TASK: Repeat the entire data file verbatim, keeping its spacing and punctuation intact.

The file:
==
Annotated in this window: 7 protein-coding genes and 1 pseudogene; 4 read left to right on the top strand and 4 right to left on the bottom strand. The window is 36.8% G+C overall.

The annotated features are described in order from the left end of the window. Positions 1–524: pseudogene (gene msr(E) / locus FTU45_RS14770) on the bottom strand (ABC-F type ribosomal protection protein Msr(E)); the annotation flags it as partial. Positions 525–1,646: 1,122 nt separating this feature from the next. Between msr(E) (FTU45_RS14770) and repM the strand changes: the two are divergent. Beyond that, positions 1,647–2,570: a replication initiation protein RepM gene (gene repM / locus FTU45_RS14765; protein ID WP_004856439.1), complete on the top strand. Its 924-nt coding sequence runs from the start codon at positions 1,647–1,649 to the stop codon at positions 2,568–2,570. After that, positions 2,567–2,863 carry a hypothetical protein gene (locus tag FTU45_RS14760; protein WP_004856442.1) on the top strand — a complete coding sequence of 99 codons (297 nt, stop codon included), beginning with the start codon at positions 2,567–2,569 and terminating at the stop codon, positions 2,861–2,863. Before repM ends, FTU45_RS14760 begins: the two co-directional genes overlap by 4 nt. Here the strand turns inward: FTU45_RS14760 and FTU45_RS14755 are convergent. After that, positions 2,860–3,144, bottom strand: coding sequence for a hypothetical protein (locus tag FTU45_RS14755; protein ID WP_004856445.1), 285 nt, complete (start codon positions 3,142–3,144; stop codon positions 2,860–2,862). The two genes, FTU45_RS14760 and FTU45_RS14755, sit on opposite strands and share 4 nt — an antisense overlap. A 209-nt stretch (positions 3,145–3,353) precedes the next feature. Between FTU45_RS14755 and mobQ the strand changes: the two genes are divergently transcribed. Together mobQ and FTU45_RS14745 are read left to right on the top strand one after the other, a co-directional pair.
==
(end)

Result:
Annotated in this window: 7 protein-coding genes and 1 pseudogene; 4 read left to right on the top strand and 4 right to left on the bottom strand. The window is 36.8% G+C overall.

The annotated features are described in order from the left end of the window. Positions 1–524: pseudogene (gene msr(E) / locus FTU45_RS14770) on the bottom strand (ABC-F type ribosomal protection protein Msr(E)); the annotation flags it as partial. Positions 525–1,646: 1,122 nt separating this feature from the next. Between msr(E) (FTU45_RS14770) and repM the strand changes: the two are divergent. Beyond that, positions 1,647–2,570: a replication initiation protein RepM gene (gene repM / locus FTU45_RS14765; protein ID WP_004856439.1), complete on the top strand. Its 924-nt coding sequence runs from the start codon at positions 1,647–1,649 to the stop codon at positions 2,568–2,570. After that, positions 2,567–2,863 carry a hypothetical protein gene (locus tag FTU45_RS14760; protein WP_004856442.1) on the top strand — a complete coding sequence of 99 codons (297 nt, stop codon included), beginning with the start codon at positions 2,567–2,569 and terminating at the stop codon, positions 2,861–2,863. Before repM ends, FTU45_RS14760 begins: the two co-directional genes overlap by 4 nt. Here the strand turns inward: FTU45_RS14760 and FTU45_RS14755 are convergent. After that, positions 2,860–3,144, bottom strand: coding sequence for a hypothetical protein (locus tag FTU45_RS14755; protein ID WP_004856445.1), 285 nt, complete (start codon positions 3,142–3,144; stop codon positions 2,860–2,862). The two genes, FTU45_RS14760 and FTU45_RS14755, sit on opposite strands and share 4 nt — an antisense overlap. A 209-nt stretch (positions 3,145–3,353) precedes the next feature. Between FTU45_RS14755 and mobQ the strand changes: the two genes are divergently transcribed. Together mobQ and FTU45_RS14745 are read left to right on the top strand one after the other, a co-directional pair.